The origins of Colomba are linked with an old story. When King Alboino of the Longobards conquered the city of Pavia on the eve of Easter Sunday, he requested that all the gold and treasures of the city should be given to him together with 12 virgins. The poor girls were sent to the castle to await their fate and they were all crying in despair. All, except for one, who asked to be given some honey, flour and dried fruits as she wanted to bake a cake. She prepared a dough and gave it the shape of a dove and asked her guardians to have it baked. When she was called to see Alboino, she carried the cake on a tray. The king was surprised and he asked her to taste the cake first in case she was trying to poison him. The girl ate a piece and Alboino, seeing that she looked so confident, did the same. He found the cake delicious, so as a reward he ordered his guards to free the baking girl.

Moral of the story? When in danger, bake! The colomba recipe I used is here. It's quite simple, but takes a long time becuase of the different rising stages, including one overnight.

The candied peel is a crucial part of this recipe, so I decided to start off my bake-fest last weekend by making my own. I described what I did in this post last week, but basically involved successive rounds of boiling the peel in fresh water, then for several hours in sugar syrup. As manoute pointed out, candied peel makes a lovely gift, and is especially delicious dipped in dark chocolate. I was really pleased with the home mande peel, it's got so much flavour compared to the bough stuff. It's a taste that really lingers for a long long time (possibly because it gets stuck in your teeth so much!), and is very refreshing. I'm surprised we had any left to make the Colomba with because we've been nibbling at it all week. Here's a picture of the peel as it was being candied, and then as it was drying before being tossed in sugar...

Last week I challenged everyone to make something foody for Easter. Manoute has just sent me some lovely pics of her Easter Pate that she made last year, and also a sweet version of the French flat bread fougasse. Yum! More pics of Easter baking to follow hopefully...

Monday, 17 March 2008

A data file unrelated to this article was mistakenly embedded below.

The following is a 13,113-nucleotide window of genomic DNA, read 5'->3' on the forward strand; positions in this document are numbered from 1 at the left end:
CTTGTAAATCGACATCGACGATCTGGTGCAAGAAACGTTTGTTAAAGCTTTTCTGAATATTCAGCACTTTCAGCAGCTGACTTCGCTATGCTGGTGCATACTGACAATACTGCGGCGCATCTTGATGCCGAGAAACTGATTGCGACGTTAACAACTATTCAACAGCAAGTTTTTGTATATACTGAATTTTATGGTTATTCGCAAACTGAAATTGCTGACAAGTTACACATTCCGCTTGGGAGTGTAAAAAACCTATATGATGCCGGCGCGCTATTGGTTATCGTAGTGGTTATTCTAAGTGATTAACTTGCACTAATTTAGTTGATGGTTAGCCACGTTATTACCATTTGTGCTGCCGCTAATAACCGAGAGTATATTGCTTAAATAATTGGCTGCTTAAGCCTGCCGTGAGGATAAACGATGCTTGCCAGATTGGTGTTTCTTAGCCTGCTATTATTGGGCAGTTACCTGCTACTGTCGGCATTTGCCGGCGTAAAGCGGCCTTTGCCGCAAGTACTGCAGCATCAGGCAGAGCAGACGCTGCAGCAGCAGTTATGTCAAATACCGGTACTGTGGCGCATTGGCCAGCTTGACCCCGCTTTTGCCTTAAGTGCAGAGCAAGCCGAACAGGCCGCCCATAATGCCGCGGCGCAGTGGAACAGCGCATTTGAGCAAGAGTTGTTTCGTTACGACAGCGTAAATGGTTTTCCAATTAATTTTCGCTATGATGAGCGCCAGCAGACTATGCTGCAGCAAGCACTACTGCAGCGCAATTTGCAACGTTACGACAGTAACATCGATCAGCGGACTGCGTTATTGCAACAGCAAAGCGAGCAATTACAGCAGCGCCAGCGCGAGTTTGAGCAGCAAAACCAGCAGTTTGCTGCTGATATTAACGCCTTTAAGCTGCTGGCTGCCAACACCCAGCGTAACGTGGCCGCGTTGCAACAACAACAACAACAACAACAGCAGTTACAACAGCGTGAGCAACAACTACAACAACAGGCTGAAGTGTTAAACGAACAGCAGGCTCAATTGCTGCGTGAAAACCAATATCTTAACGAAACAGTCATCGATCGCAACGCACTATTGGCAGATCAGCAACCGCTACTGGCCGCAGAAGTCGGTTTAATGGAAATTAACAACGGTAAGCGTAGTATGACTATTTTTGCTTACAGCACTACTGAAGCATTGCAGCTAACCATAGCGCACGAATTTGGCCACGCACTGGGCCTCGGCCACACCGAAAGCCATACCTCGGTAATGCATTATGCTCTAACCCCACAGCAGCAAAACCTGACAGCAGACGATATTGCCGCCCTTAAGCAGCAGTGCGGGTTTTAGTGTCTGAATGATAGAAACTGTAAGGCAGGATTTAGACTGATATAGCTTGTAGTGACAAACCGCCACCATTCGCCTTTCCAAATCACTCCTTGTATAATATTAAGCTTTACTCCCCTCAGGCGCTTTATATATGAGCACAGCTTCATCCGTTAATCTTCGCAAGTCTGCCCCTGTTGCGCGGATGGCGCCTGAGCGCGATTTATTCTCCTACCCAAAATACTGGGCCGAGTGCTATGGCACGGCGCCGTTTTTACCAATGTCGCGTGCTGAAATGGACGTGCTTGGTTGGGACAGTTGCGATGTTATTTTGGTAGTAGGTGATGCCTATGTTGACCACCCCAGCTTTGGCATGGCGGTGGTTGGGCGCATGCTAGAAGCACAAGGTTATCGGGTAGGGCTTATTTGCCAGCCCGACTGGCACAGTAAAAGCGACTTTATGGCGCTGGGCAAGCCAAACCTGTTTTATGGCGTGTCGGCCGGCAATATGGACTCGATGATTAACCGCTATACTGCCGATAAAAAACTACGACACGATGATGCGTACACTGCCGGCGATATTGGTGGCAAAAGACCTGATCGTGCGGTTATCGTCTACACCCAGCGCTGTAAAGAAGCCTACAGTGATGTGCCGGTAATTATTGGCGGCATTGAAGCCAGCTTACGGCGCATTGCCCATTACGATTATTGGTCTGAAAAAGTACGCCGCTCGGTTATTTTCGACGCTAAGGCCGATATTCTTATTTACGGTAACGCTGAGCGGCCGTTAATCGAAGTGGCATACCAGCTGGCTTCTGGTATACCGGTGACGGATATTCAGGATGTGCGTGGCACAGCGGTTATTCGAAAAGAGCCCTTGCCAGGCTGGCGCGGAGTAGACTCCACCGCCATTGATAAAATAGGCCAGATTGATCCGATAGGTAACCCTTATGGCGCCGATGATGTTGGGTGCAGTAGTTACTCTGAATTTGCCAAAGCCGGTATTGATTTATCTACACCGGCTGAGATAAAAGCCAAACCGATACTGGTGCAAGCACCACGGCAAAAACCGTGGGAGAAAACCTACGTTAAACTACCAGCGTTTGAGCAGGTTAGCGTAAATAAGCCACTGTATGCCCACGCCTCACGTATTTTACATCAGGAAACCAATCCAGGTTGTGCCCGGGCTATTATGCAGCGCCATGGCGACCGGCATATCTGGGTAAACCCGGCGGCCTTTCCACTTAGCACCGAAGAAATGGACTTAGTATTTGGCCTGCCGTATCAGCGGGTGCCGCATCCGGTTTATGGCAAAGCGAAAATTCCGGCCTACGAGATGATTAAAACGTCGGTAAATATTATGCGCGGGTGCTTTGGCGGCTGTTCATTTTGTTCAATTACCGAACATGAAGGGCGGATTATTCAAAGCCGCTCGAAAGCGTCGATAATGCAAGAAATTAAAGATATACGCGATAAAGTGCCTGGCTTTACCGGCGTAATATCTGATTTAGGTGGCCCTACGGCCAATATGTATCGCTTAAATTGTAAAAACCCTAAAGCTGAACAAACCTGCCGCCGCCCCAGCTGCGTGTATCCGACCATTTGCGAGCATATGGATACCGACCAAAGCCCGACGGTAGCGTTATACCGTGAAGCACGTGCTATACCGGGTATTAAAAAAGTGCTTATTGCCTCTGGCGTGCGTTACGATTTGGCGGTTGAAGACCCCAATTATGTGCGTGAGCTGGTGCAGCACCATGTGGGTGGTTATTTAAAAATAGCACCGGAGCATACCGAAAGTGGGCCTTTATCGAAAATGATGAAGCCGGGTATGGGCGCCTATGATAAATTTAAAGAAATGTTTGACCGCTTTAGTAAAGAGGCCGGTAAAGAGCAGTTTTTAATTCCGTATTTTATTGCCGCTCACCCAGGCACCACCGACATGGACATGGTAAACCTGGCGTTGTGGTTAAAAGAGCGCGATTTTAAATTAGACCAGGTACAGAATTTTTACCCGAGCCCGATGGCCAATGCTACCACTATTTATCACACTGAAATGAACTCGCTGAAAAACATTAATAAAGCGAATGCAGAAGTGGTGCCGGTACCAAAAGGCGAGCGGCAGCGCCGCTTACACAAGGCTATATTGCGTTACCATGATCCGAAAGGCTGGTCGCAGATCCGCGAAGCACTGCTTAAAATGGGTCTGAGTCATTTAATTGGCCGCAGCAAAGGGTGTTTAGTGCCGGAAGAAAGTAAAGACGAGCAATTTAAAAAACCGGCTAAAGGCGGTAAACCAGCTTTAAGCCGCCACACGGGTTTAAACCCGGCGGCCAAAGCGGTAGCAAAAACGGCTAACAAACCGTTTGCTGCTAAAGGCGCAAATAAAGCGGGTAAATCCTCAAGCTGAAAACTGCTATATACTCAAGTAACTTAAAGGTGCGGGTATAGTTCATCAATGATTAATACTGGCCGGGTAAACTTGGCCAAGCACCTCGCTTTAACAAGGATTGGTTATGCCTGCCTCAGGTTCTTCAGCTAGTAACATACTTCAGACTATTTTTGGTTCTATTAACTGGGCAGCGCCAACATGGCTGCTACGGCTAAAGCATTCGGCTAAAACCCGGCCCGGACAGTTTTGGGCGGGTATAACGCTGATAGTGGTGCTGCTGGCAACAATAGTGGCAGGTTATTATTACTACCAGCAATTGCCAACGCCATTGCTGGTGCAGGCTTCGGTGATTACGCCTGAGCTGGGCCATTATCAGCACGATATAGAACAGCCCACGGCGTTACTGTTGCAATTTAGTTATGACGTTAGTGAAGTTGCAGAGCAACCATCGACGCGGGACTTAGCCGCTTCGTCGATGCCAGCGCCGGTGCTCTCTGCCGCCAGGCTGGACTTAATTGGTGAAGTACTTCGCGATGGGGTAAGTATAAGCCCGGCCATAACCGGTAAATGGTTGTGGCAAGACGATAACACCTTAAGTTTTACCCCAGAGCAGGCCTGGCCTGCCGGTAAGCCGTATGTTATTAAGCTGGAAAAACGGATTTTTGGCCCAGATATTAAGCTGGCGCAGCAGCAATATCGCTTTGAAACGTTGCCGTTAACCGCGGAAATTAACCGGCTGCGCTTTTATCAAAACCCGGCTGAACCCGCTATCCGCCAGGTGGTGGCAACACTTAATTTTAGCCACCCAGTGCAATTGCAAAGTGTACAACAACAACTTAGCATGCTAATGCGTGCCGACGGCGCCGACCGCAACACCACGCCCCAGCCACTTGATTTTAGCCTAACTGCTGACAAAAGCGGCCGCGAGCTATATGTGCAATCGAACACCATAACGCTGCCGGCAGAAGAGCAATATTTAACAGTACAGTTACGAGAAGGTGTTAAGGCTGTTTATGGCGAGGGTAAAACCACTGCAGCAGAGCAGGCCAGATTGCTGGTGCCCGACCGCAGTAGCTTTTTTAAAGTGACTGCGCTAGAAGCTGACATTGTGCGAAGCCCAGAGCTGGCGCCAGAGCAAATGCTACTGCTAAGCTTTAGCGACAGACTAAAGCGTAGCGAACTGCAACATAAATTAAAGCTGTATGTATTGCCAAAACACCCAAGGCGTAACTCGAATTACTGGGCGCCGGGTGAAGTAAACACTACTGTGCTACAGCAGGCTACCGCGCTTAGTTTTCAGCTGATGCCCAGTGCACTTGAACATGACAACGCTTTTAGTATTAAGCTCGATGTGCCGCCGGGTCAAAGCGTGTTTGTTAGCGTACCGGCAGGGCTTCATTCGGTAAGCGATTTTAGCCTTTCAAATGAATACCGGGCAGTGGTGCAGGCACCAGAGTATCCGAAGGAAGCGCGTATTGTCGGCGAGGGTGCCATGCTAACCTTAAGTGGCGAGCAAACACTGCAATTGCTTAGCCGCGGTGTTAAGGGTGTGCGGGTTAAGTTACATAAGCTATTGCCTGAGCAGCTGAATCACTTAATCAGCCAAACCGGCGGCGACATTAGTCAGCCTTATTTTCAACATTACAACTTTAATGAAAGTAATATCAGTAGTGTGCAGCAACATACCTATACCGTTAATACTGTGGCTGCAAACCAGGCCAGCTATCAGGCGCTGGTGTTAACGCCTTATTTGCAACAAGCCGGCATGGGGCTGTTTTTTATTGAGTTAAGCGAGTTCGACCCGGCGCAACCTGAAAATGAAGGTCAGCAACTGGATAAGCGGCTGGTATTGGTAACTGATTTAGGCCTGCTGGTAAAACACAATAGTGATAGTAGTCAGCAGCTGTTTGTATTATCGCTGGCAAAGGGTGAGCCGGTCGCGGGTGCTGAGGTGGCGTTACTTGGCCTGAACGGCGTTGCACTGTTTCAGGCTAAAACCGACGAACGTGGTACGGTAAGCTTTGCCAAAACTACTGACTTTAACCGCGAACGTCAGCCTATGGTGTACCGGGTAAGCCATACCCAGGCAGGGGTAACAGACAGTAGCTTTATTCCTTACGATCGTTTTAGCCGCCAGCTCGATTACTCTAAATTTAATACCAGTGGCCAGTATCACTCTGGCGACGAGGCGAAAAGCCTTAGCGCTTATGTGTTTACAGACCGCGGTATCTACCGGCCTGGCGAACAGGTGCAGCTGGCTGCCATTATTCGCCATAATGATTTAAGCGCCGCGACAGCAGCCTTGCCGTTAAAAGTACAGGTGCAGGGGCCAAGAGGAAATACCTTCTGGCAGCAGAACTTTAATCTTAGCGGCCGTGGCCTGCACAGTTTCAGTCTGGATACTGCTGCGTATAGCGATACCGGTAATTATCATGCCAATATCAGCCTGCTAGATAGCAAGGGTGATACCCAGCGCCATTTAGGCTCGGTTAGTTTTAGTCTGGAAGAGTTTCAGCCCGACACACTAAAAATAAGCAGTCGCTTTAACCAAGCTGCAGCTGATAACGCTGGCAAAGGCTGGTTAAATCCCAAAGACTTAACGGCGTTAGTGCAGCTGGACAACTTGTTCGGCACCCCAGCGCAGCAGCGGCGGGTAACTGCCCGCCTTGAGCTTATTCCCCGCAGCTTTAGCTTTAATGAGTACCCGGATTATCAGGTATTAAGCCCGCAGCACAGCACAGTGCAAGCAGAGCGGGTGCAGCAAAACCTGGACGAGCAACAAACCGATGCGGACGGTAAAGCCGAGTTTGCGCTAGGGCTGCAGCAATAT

baking challenge for easter

It's Easter next weekend. Can you believe it?? The daffodils aren't even properly out yet, well not in Scotland at least. I heard somewhere that Easter hasn't been this early since the 1930s and won't be again for another 150 years or so.

I've been hatching a plan to make traditional bread from northern Italy called Colomba Pasquale (Easter Dove), and I thought why not throw an invite out there and try to get a bake-along going. It's similar to the more well known Panettone which is eaten at Christmas - quite rich and sweet bread with candied peel and almonds. The main difference as far as I can tell is the lack of raisins, and also the shape: colomba is dove shaped, although all the pictures look more like a cross to me.

The recipe I'll be using is here. It's a bit daunting at first becuase there are a lot of steps for rising (including an overnight one!!) but the actual amount of attention you need to give it is not so huge. Is anyone up for the challenge? Andy K - I know you can do it, cookies were good but time to take it to the next level :) Jane, yours would be more the size of an eagle than a dove thanks to the superhot incubation temperatures down there. Let's see it! What about our Italians? Anyone else?? It makes a great gift, which is a handy thing because that is the theme for this month's Sugar High Friday.

Send me pics of your easter baking before Tues 25th and I'll put them up next week. I'll also accept Easter-related baking from other nations if you don't fancy the colomba, I'm rather partial to a hot cross bun too!

If you want to do some home made candied peel, you'll need to get going this week so it has a few days to dry out before baking with it. Yesterday I juiced 6 oranges and 4 or 5 lemons, then put the skins in large pans of cold water and boiled for 10 mins. (I froze the juice and will probably use it to make sorbet next weekend with the spare eggwhites the colomba will create). They were drained, refilled with cold water then the process repeated 6 times in total. I then scooped out the mushy membranes from inside, sliced the peel and simmered it in a 2:1 water:sugar mixture for 2 - 2.5 hours until kind of translucent. The remaining liquid at this point is very thick and sticky, and there isn't much left. Allow to rest for a minute or two then quickly spread the peel onto cooling racks before the syrup gets too cool and gloopy. Air dry overnight, then toss in sugar and leave to try for several more days, turning occasionally. Store in an airtight jar in the fridge, lasts for months and months if you can resist eating it all.